A simple raw homemade mustard recipe that uses both yellow and brown mustard seeds. Spike it with turmeric for some extra antioxidants and anti-inflammatory action. Mustard is a classic tonic for the digestive system.
I’ve been musing this last week on all the incredible medicinal and botanical recipes I made as part of a Shamanic Herbal Apprenticeship I took part in, a few years back.
We made herbal infused oils and vinegars, soups infused with wild weeds and medicinal herbs, homemade sauces, herbal pestos and spreads, a variety of dishes using locally harvested seaweeds, and of course, all kinds of fermented and cultured goodies.
Those musings have certainly influenced the next few blog posts. Oils and vinegars are such great carriers for herbal, medicinal foods. Once infused, they can be used to add a little dose of therapeutic goodness into your daily fare.
I’m starting with a homemade mustard today, which, as a pungent spice, is a classic tonic for the digestive system. I also have what will eventually be a herbal mead on the counter, alongside a lovely bottle of apple juice slowly transforming itself into apple cider vinegar.
These are things I will share in the near future once they have matured.
But for now – I bring you the most delicious mustard recipe in all the lands. I can promise you that you won’t ever feel the need to buy preservative laden commercial mustard ever again.
[bctt tweet="Simple, Raw Homemade Mustard spiked with turmeric. Recipe here!"]
Raw Homemade Mustard
This is a divinely simple recipe, spiked with a little turmeric powder to add both colour and antioxidants (yes, yes – I am obsessed with turmeric – more on the benefits here!).
The yellow mustard seeds are the mildest in taste, black are the hottest with brown somewhere in between. I have used a combination of mostly yellow with a little brown.
Once you have whipped up the mustard, you can blend in some complimentary herbs and spices for extra flavour. Some ideas – roasted garlic, cumin, shallots, fennel, rosemary.
Mustard – Benefits & Traditional Use
Mustard is part of the cruciferous family of vegetables, keeping company with the likes of broccoli, cauliflower, Brussels sprouts, cabbage and kale.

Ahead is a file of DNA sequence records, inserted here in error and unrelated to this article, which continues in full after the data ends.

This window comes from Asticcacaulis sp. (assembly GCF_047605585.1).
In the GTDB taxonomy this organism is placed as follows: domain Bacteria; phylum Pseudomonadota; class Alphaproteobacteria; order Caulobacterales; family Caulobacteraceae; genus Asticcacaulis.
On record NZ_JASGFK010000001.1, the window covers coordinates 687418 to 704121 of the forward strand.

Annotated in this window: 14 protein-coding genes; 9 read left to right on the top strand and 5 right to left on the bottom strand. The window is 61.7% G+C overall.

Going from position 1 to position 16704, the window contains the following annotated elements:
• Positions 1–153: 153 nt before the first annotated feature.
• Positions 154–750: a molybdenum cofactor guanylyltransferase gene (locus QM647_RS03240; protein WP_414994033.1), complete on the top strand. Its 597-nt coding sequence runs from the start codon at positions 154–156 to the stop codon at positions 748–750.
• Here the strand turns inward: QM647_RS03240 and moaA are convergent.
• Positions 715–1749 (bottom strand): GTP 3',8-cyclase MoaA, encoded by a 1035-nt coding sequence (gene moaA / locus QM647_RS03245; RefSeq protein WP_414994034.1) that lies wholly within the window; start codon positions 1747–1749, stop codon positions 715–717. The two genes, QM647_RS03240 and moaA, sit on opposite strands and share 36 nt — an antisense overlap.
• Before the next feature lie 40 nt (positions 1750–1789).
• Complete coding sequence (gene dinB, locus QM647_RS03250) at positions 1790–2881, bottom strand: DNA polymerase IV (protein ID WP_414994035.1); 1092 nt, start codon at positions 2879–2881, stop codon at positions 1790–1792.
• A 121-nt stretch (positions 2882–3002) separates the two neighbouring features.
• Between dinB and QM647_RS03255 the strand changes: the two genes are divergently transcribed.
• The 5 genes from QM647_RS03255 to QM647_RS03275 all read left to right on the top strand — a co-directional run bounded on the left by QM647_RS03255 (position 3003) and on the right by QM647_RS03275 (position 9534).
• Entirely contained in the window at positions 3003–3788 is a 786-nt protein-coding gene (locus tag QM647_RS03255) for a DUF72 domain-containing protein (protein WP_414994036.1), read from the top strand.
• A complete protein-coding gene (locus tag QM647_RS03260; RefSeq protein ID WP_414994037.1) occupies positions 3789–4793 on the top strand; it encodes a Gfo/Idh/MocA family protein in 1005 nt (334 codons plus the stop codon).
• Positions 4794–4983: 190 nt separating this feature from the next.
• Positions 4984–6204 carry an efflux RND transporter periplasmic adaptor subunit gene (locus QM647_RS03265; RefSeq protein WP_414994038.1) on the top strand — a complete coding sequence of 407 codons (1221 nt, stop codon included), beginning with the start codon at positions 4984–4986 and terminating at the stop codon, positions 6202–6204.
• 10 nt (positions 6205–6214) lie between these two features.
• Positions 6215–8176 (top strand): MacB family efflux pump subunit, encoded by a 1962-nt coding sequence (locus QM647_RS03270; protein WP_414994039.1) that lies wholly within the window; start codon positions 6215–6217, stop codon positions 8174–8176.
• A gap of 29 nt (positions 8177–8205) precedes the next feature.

The cruciferous family contain protective compounds called glucosinolates. The pungency of mustard seeds is actually from a highly bioavailable by-product of the aforementioned glucosinolates – allyl isothiocyanates (AITC), produced when the seeds are broken or soaked in water.
AITC exerts antimicrobial activity against a diverse spectrum of pathogens. It has also attracted attention in literature for its anticancer activity (these are based on studies conducted on cultured cells and in animals)[1, 2].
Interestingly, this compound is metabolised and eliminated via the urine, and high concentrations can be found in the bladder. Consequently, numerous studies have found it particularly effective in inhibiting bladder cancer development [3, 4].
Mustard, along with cayenne, ginger, pepper, horseradish, raw onions and garlic are ‘heating’ herbal remedies. In traditional herbal medicine, mustard was often used topically as a plaster, where it acted as a counter-irritant on the skin, to ease inflammation (for example, arthritic joints).
Pretty cool right?
The recipe I’m sharing below is made with raw, unfiltered apple cider vinegar. You can try a white wine vinegar as a slightly sweeter alternative. I have also made a fermented mustard using homemade kombucha – it is still mellowing out in the fridge so I’ll let you know how that one turned out.
If you make and enjoy this recipe, please leave a rating below. And better yet – leave me a comment to tell me how you got on, or just say hi – I LOVE hearing from you. Follow me on Instagram, Facebook or Pinterest to see more of my everyday recipes and wellness tip.
Raw Homemade Mustard
- ½ cup mustard seeds mostly yellow, a little brown
- ¾ cup water
- ¼ cup apple cider vinegar
- 2 tablespoon 100% pure maple syrup
- ½ teaspoon fine Himalayan rock salt
- ¾ teaspoon turmeric powder
- Soak the mustard seeds in water for 24 hours, then combine all ingredients in a blender and blend till you reach your desired consistency.
- Transfer mustard to a glass jar and store in the fridge. Over the next few days, the bitterness will mellow out.
- Depending on your preference, you may like to add more sweetener.
AGGARWAL, B.B., & YOST, D. (2011). Healing spices. NEW YORK: STERLING PUBLISHING
ZHANG, U. (2010). ALLYL ISOTHIOCYANATE AS A CANCER CHEMOPREVENTIVE PHYTOCHEMICAL. Molecular Nutrition & Food Research, 54(1), 127. DOI: 10.1002/MNFR.200900323
BHATTACHARYA, A., TANG, L., LI, Y., GENG, F., PAONESSA, J.D., CHEN, S.C., WONG, M.K.K., & ZHANG, Y. (2010). INHIBITION OF BLADDER CANCER DEVELOPMENT BY ALLYL ISOTHIOCYANATE. Carcinogenesis, 31(2), 281-286. DOI: 10.1093/CARCIN/BGP303
BHATTACHARYA, A., LI, Y., WADE, K.L., PAONESSA, J.D., FAHEY, J.W., & ZHANG, Y. (2010). ALLYL ISOTHIOCYANATE-RICH MUSTARD SEED POWDER INHIBITS CANCER GROWTH AND MUSCLE INVASION. Carcinogenesis, 31(12), 2105-2110. DOI: 10.1093/CARCIN/BGQ202
BONE, K., & MILLS, S. (2013). Principles and practice of phytotherapy: Modern herbal medicine (2ND ED.). EDINBURGH, UK: CHURCHILL LIVINGSTONE ELSEVIER